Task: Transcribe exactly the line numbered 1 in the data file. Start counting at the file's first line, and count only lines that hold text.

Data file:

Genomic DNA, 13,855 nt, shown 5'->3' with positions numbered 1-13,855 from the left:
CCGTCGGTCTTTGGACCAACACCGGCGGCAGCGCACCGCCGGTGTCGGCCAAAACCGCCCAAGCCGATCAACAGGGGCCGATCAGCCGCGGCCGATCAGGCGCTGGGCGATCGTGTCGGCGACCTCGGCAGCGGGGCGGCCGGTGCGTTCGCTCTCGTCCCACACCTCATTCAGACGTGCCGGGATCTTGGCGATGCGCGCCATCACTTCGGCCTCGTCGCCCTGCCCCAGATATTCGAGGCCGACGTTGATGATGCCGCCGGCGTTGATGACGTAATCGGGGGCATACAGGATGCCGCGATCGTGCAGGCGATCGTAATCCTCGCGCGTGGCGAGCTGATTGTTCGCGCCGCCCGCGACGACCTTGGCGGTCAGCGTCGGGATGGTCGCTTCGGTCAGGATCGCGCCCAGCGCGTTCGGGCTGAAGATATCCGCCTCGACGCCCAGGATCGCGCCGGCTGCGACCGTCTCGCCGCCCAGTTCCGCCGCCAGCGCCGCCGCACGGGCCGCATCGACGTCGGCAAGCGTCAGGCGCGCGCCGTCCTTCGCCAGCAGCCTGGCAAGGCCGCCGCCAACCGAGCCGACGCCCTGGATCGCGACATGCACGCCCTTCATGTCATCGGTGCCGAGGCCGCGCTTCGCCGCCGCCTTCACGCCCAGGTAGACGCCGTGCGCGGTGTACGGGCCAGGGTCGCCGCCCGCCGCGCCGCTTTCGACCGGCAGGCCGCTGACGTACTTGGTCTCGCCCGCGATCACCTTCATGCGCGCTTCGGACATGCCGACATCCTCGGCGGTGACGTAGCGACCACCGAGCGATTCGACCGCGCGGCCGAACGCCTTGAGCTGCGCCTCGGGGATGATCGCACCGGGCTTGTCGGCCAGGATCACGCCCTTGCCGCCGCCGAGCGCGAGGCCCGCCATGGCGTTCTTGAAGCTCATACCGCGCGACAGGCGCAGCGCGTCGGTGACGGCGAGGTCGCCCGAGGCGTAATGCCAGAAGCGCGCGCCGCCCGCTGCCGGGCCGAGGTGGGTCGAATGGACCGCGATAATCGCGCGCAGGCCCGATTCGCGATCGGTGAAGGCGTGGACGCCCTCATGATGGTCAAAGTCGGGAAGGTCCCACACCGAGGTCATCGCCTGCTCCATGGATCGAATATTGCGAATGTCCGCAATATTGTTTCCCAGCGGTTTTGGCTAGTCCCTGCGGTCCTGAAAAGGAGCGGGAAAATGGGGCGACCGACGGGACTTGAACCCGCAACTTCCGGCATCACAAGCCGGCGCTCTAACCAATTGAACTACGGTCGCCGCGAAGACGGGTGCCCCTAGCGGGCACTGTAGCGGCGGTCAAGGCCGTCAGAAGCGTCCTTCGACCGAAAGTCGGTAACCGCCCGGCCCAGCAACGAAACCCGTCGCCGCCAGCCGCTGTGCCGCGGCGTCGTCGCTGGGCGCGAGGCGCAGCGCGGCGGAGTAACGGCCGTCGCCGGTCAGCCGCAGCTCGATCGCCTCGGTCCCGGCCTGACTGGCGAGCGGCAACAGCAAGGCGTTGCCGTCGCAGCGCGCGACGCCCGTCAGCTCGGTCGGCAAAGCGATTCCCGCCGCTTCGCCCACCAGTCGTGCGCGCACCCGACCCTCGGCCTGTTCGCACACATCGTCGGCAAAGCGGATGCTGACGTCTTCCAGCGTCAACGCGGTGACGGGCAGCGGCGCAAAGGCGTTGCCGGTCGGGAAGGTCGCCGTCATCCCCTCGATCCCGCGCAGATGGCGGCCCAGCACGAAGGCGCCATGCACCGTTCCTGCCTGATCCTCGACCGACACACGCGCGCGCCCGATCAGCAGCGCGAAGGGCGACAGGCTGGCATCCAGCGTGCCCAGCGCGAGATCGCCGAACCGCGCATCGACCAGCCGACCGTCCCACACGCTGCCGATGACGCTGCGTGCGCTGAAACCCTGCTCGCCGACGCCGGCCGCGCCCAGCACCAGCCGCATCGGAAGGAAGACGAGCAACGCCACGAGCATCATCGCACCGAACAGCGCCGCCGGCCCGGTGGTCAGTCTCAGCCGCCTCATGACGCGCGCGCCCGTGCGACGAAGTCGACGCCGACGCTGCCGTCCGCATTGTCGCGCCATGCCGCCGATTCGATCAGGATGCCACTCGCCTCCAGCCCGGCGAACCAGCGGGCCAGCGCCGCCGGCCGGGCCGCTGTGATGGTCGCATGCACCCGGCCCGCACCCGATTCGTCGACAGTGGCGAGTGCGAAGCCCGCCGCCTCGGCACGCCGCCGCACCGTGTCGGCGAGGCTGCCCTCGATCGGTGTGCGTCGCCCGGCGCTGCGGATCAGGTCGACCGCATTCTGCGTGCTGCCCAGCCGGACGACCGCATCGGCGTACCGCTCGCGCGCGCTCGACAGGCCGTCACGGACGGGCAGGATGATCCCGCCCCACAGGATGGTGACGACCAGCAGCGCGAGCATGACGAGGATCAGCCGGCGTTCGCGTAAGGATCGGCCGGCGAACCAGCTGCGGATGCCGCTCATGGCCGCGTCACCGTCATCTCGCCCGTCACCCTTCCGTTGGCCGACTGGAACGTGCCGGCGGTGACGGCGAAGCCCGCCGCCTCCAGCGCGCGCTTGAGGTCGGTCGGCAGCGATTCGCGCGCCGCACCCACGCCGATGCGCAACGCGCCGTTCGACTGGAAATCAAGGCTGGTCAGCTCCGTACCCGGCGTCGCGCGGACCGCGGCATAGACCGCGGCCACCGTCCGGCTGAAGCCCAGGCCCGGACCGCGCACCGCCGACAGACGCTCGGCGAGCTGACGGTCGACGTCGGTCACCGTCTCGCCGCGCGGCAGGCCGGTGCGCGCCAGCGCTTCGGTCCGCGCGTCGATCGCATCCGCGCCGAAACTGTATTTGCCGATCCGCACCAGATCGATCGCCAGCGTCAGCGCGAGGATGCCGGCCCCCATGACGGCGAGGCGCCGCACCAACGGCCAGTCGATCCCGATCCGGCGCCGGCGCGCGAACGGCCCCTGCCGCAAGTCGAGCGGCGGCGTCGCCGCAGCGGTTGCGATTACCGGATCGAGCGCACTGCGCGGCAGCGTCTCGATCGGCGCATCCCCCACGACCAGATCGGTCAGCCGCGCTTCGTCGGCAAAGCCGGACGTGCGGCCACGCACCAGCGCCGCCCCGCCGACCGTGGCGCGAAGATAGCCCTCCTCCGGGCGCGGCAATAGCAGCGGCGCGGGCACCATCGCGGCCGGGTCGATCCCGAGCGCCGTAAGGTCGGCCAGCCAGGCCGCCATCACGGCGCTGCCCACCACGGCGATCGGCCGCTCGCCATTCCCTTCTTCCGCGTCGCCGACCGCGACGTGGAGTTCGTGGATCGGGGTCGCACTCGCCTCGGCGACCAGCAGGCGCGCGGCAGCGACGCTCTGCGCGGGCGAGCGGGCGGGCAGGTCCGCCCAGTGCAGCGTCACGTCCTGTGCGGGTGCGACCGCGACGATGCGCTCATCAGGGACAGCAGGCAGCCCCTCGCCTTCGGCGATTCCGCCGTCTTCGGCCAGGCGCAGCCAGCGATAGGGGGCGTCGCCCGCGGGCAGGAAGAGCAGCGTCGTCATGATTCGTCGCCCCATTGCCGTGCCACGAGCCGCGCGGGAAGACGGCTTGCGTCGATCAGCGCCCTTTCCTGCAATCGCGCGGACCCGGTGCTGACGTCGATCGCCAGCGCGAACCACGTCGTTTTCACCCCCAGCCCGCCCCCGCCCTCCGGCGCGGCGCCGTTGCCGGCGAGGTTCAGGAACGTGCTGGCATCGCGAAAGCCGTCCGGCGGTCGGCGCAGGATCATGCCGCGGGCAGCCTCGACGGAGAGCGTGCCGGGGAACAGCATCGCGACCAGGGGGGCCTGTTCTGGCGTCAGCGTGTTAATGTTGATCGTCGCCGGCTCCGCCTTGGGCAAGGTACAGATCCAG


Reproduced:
Genomic DNA, 13,855 nt, shown 5'->3' with positions numbered 1-13,855 from the left: